Archaeologists carrying out conservation work on Greece's most prized monument have hit on a new extreme sport, one unlikely to feature in visitor tours anytime soon - rappelling down the walls of the Acropolis, the ancient citadel overlooking Athens.
Part of an operation to determine the condition of the walls -- which are over 2,300 years old -- the stunt teamed up conservation experts with veteran mountaineers enlisted to place electrode sensors onto the citadel's southern side, a senior archaeologist said Sunday.
Maria Ioannidou, the senior archeologist in charge of conservation work on the Acropolis, said the sensor readings would be used to compile a geological scan of the walls, and detect possible damage caused by centuries of soil erosion and water seepage.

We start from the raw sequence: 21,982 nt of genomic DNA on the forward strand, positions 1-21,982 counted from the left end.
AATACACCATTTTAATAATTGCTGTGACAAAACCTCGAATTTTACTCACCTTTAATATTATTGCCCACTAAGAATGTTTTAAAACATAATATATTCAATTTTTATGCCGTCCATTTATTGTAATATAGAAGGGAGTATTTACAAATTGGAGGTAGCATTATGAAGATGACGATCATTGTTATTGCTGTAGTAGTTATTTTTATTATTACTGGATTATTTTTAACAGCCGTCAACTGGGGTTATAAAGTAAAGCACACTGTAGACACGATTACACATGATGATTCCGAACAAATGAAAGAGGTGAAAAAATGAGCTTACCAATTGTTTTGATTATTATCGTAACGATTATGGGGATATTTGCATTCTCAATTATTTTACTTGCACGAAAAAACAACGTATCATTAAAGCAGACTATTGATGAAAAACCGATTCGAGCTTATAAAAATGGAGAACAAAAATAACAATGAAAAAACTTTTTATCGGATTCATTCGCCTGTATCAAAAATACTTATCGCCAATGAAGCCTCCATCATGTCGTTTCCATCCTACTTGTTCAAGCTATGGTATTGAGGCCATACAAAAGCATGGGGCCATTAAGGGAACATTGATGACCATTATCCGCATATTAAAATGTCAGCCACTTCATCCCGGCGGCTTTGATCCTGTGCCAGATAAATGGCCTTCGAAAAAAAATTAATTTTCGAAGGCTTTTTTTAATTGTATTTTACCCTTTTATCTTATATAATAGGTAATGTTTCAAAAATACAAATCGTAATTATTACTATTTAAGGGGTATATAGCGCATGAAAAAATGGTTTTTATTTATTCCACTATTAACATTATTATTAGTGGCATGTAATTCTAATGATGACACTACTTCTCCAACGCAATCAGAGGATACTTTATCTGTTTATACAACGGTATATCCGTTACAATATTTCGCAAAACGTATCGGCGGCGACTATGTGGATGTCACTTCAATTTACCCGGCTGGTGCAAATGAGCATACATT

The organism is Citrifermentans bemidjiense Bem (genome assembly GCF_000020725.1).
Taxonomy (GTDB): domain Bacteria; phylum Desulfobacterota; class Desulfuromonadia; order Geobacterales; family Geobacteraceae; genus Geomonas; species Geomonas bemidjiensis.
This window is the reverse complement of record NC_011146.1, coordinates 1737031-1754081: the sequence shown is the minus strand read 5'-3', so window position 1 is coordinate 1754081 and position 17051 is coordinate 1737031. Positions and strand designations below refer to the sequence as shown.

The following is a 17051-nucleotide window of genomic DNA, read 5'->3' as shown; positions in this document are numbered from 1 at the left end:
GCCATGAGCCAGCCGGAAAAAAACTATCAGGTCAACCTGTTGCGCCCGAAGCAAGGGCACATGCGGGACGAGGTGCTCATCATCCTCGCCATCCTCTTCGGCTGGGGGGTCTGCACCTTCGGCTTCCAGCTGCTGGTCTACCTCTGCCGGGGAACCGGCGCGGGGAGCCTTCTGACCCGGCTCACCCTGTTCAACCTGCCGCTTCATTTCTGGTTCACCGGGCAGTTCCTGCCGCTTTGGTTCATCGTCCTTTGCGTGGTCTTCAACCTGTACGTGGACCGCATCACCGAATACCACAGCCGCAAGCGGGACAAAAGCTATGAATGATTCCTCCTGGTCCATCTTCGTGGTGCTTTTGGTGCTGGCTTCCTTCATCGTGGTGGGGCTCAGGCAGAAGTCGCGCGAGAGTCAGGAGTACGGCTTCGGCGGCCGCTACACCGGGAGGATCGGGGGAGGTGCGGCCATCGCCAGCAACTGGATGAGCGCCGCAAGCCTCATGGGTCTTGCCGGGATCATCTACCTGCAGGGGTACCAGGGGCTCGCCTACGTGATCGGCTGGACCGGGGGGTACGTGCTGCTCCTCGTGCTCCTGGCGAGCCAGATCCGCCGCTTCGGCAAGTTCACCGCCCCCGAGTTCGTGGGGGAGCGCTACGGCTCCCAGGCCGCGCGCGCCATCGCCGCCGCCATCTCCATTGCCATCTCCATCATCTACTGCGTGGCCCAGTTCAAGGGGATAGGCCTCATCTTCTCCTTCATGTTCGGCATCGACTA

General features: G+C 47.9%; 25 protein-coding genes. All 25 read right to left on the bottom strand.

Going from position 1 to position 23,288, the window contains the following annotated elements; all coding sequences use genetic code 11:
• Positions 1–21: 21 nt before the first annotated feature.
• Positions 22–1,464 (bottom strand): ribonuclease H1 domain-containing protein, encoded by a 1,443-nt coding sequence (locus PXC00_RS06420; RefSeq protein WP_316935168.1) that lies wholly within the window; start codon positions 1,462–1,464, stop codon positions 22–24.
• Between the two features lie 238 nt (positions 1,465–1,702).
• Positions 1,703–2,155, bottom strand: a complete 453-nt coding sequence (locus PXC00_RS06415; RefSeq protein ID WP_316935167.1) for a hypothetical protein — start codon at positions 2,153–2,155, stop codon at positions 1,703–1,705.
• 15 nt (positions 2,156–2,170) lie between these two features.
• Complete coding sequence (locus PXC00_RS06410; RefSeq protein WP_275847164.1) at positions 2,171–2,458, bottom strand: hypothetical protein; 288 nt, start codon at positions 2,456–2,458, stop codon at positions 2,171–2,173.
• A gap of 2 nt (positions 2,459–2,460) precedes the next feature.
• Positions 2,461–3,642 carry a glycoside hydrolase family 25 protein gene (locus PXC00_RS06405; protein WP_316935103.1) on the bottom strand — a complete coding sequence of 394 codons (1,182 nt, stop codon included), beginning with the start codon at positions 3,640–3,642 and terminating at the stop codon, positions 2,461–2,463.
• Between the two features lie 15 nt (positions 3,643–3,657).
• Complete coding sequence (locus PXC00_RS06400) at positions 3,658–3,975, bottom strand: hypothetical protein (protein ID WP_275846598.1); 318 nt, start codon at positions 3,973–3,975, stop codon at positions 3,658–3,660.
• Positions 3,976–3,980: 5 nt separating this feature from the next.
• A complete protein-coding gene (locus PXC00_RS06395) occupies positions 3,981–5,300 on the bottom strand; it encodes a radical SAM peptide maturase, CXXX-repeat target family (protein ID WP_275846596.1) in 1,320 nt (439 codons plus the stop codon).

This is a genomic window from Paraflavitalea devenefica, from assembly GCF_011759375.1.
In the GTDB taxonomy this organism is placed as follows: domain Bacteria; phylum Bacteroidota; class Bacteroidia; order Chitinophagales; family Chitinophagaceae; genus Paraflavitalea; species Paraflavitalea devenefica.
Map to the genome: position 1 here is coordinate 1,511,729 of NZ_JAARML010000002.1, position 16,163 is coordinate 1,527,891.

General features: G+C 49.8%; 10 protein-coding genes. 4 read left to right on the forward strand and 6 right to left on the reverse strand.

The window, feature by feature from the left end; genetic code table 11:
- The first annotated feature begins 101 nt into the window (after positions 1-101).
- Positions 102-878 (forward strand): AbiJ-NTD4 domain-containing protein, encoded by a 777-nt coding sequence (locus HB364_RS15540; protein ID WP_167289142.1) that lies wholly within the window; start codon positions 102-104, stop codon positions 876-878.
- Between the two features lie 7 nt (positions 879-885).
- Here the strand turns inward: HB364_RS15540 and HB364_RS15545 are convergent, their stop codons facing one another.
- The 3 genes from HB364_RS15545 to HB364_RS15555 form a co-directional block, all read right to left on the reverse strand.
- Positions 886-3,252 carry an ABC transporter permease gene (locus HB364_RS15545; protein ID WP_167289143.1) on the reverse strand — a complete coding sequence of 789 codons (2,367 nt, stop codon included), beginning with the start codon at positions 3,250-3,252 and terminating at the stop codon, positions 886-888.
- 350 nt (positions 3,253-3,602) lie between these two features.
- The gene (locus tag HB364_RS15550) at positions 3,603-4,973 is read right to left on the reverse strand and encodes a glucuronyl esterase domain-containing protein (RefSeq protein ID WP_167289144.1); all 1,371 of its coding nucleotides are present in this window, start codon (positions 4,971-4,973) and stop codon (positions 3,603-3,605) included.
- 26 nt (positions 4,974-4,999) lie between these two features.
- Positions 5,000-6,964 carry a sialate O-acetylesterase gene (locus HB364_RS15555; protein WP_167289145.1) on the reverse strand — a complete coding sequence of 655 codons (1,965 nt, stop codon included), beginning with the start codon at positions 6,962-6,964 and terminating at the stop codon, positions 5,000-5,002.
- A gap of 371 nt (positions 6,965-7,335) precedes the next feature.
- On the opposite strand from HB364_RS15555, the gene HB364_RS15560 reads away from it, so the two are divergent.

"The original surface of the citadel was much higher, what we see today is the result of several excavations," Ioannidou told AFP. "As a result, there is the possibility of water seeping into the walls. But there is no reason for concern, we are just inspecting the wall's condition at this stage," she added.
The climb down the 18-metre (59-foot) southern wall was completed last week, with assistance from Greek mountaineers Michalis Styllas and Vassilis Naxakis, who were brought in by the geophysics department of the Salonika-based Aristotelio University.
Styllas was part of a Greek team that placed the flag of the Athens 2004 Olympics at the summit of
Mount Everest in May 2004.
"We had to place the electrodes properly," he told NET state television. "I'm really curious to see the results."
This is the first time that archaeologists will have access to a vertical reading of the Acropolis walls, as all past scans were conducted on the citadel's surface, Ioannidou said.